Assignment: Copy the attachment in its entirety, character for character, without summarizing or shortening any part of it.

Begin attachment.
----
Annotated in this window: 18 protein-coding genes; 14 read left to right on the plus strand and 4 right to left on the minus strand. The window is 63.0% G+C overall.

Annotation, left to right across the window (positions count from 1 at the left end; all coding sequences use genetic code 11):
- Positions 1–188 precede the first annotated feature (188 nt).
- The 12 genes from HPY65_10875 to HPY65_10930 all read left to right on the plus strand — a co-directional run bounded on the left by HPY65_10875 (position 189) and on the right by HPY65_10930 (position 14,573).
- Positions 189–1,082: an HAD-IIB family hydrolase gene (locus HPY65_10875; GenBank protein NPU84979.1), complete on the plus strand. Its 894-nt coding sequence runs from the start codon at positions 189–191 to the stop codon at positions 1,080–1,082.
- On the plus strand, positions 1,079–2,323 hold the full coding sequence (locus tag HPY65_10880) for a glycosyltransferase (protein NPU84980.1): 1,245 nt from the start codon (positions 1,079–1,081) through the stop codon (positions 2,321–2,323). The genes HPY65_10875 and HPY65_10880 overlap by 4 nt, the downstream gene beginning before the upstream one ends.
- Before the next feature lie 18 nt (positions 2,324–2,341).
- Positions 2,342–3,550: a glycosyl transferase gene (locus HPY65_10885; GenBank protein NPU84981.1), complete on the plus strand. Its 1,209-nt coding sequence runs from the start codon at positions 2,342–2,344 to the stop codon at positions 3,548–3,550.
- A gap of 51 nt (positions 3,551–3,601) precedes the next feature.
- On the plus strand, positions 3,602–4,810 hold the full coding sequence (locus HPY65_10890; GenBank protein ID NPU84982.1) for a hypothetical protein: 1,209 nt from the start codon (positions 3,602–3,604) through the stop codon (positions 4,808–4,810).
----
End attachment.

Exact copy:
Annotated in this window: 18 protein-coding genes; 14 read left to right on the plus strand and 4 right to left on the minus strand. The window is 63.0% G+C overall.

Annotation, left to right across the window (positions count from 1 at the left end; all coding sequences use genetic code 11):
- Positions 1–188 precede the first annotated feature (188 nt).
- The 12 genes from HPY65_10875 to HPY65_10930 all read left to right on the plus strand — a co-directional run bounded on the left by HPY65_10875 (position 189) and on the right by HPY65_10930 (position 14,573).
- Positions 189–1,082: an HAD-IIB family hydrolase gene (locus HPY65_10875; GenBank protein NPU84979.1), complete on the plus strand. Its 894-nt coding sequence runs from the start codon at positions 189–191 to the stop codon at positions 1,080–1,082.
- On the plus strand, positions 1,079–2,323 hold the full coding sequence (locus tag HPY65_10880) for a glycosyltransferase (protein NPU84980.1): 1,245 nt from the start codon (positions 1,079–1,081) through the stop codon (positions 2,321–2,323). The genes HPY65_10875 and HPY65_10880 overlap by 4 nt, the downstream gene beginning before the upstream one ends.
- Before the next feature lie 18 nt (positions 2,324–2,341).
- Positions 2,342–3,550: a glycosyl transferase gene (locus HPY65_10885; GenBank protein NPU84981.1), complete on the plus strand. Its 1,209-nt coding sequence runs from the start codon at positions 2,342–2,344 to the stop codon at positions 3,548–3,550.
- A gap of 51 nt (positions 3,551–3,601) precedes the next feature.
- On the plus strand, positions 3,602–4,810 hold the full coding sequence (locus HPY65_10890; GenBank protein ID NPU84982.1) for a hypothetical protein: 1,209 nt from the start codon (positions 3,602–3,604) through the stop codon (positions 4,808–4,810).